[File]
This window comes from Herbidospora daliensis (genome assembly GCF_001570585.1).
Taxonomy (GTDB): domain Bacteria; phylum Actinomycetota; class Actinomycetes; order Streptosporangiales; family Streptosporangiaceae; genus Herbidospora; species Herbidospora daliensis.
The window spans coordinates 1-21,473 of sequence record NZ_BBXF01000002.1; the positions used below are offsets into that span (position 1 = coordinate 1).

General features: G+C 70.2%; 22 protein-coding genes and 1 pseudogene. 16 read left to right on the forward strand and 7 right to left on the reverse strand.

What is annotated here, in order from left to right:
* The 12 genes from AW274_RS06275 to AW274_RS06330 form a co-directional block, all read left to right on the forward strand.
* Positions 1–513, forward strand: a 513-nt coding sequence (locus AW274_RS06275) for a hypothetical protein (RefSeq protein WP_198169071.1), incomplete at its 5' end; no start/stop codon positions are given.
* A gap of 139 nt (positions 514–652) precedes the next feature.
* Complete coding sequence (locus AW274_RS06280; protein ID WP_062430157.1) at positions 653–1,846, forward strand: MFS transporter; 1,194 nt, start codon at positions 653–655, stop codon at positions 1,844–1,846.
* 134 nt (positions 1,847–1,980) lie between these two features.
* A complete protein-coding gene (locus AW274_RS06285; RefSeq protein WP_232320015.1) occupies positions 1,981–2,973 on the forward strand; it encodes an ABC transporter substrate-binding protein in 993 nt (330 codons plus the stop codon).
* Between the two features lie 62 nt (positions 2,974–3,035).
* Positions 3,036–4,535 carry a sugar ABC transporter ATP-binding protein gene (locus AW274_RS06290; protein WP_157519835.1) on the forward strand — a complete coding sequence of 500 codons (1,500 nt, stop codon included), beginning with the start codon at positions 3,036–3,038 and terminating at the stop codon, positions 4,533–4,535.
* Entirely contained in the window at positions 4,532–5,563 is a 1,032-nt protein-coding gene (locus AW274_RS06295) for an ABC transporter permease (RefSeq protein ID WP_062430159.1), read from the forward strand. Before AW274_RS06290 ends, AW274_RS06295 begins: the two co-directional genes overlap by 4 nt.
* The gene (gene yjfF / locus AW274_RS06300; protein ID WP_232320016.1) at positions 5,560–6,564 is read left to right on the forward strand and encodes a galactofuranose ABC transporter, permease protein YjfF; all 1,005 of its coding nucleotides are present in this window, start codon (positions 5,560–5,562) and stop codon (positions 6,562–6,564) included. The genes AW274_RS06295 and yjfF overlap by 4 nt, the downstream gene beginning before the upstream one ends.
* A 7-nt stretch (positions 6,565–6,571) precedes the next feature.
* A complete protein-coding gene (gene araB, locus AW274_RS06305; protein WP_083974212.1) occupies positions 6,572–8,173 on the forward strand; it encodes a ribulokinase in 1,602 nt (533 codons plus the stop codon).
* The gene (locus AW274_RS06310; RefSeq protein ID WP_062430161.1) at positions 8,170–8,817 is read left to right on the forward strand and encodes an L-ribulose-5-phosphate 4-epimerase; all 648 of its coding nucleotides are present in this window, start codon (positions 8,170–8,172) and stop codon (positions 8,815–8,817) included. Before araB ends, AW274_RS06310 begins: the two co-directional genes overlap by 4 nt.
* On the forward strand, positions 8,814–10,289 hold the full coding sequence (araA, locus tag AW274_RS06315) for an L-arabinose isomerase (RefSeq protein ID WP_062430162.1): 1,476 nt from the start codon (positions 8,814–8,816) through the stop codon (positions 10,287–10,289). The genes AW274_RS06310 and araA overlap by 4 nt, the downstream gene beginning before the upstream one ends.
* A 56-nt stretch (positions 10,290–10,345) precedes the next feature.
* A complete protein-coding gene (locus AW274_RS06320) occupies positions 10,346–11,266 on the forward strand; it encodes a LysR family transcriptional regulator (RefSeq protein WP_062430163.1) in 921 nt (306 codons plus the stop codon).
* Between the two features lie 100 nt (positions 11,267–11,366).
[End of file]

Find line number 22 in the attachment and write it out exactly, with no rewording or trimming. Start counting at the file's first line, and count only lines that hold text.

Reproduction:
* Between the two features lie 100 nt (positions 11,267–11,366).